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  • Provenance

    Pace/MacGill Gallery, New York

  • Catalogue Essay

    “A Penn photograph has an immediacy, an impact, and communicates a clear signal of what it is about.” - Alexander Liberman

    Irving Penn’s Black and White Fashion with Handbag (Jean Patchett) (C), New York was taken in 1950, less than a year after the young American photographer was commissioned by Vogue to photograph the Paris haute couture collections for the first time. By then, Penn had been with the magazine for eight years, during which he worked under legendary editor Alexander Liberman. Decades later, Liberman would recall Penn’s skillful innovation: “Penn immediately plunged into the vital question of inventing ‘his’ light, a key to a personal statement different from the accepted unreality of the fashion photography of the period: overburdened backgrounds, theatrical lighting.” Editorial images by the leading photographers up until then were largely over-stylized, and heavy-handed in their narratives. Penn’s minimalist counterapproach was, by his own humble admission, ignorance—lacking the art historical savoire faire in styling his shoots. Consequently, cumbersome and indulgent sets were replaced by stark, luminous tents. The resulting images, perhaps for their serendipitous nature, were striking in their clarity and simplicity, allowing the readers to closely study and appreciate the couture. For Penn, the clothes were not about telling an underlying story, but about the elegance of line and the grace of silhouette.

    As Vogue’s leading fashion photographer in the Post-War years, Penn collaborated with some of the most popular models of the period to create his trailblazing work. The current lot depicts Jean Patchett, among Penn’s favored models and a widely acclaimed beauty. Black and White Fashion with Handbag (Jean Patchett) (C), New York, is one of only a handful of images from the photoshoot that Penn would later select for printing. The celebrated shoot was remarkable for its sparse, minimalist aesthetic, which allowed Penn to showcase his strength and distinct vision. In the image offered in the current lot, the hat’s concentric circles are echoed by the straps of the handbag, and the model’s pose and head tilt jointly create a series of intersecting diagonals. The resulting image emphasizes the structured nature of the outfit, the crisp line of the designs, and the undeniable finesse of the garment. As a fashion work it is at its most quintessential—and successful—in its ability to extricate the bare minimum to produce an image of striking elegance and effortless timelessness. Nearly seventy years later, the image appears as fresh and exciting as the day it was first made.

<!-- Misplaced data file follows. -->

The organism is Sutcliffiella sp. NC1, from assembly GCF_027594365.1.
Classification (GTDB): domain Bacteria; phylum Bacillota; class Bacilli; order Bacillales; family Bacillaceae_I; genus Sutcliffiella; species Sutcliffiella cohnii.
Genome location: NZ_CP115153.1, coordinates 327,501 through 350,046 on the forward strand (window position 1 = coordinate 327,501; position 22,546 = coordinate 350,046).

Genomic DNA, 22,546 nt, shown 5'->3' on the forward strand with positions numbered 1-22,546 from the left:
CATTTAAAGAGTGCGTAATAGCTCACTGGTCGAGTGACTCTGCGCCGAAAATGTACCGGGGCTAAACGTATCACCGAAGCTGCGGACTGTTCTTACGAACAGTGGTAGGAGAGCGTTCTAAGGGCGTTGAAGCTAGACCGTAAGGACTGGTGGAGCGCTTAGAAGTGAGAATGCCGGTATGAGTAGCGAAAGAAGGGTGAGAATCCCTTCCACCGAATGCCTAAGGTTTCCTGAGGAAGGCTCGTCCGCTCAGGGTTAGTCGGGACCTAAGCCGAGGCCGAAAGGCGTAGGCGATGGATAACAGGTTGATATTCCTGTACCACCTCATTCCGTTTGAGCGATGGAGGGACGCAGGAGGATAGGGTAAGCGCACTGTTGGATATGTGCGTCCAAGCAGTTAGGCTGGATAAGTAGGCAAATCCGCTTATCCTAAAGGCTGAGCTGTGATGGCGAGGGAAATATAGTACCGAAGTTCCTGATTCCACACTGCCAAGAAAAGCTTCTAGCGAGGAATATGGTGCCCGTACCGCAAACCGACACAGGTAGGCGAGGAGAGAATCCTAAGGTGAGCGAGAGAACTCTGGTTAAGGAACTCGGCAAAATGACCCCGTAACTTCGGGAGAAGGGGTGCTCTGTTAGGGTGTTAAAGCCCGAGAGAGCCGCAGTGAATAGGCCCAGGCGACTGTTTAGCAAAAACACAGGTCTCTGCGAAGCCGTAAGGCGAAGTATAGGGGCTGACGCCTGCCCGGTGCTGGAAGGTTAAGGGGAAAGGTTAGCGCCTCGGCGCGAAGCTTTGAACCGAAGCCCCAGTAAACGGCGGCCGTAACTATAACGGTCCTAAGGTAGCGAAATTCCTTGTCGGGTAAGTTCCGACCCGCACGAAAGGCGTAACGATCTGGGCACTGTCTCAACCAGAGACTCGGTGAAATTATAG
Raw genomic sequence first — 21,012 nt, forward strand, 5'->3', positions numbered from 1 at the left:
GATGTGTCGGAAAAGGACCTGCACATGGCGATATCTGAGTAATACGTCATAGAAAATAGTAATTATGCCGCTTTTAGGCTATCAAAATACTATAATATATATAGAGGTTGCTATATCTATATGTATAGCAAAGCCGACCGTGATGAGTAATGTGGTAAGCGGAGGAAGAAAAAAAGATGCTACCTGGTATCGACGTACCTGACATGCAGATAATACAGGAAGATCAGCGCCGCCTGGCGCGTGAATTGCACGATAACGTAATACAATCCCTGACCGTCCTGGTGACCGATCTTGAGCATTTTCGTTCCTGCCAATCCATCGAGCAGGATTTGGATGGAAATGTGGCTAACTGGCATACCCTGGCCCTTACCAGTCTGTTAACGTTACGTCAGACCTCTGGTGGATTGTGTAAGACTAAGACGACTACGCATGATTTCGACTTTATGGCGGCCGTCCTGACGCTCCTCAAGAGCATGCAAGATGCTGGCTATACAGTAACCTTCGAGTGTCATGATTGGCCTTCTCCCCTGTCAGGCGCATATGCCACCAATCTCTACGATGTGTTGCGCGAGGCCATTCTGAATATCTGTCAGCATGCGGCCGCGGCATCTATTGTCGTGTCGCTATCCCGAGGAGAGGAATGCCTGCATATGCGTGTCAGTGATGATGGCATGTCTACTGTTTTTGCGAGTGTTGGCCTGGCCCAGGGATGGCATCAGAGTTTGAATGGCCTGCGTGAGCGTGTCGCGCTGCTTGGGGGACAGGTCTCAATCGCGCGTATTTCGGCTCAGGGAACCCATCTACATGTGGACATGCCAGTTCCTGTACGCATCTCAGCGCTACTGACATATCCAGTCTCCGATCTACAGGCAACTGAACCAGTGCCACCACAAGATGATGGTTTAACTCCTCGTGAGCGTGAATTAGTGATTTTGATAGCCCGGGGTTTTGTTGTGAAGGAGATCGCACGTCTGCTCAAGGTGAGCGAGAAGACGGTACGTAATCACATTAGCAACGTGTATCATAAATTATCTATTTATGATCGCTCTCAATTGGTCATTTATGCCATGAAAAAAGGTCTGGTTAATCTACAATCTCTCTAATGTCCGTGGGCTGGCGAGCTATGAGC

This is the first time this image has been offered at auction.

  • Artist Biography

    Irving Penn

    American • 1917 - 2009

    Arresting portraits, exquisite flowers, luscious food and glamorous models populate Irving Penn's meticulously rendered, masterful prints. Penn employed the elegant simplicity of a gray or white backdrop to pose his subjects, be it a model in the latest Parisian fashion, a famous subject or veiled women in Morocco.

    Irving Penn's distinct aesthetic transformed twentieth-century elegance and style, with each brilliant composition beautifully articulating his subjects. Working across several photographic mediums, Penn was a master printmaker. Regardless of the subject, each and every piece is rendered with supreme beauty. 

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7

Black and White Fashion with Handbag (Jean Patchett) (C), New York

1950
Gelatin silver print, printed 2003.
15 3/4 x 15 1/8 in. (40 x 38.4 cm)
Signed, titled, dated, initialed twice in ink, copyright credit (courtesy Vogue) reproduction limitation, credit and edition stamps on the reverse of the mount. One from an edition of 17.

Estimate
$50,000 - 70,000 

Sold for $106,250

Contact Specialist
Vanessa Kramer Hallett
Worldwide Head, Photographs

Shlomi Rabi
Head of Sale, New York

General Enquiries:
+1 212 940 1245

Photographs Evening Sale

New York 1 April 2015 6pm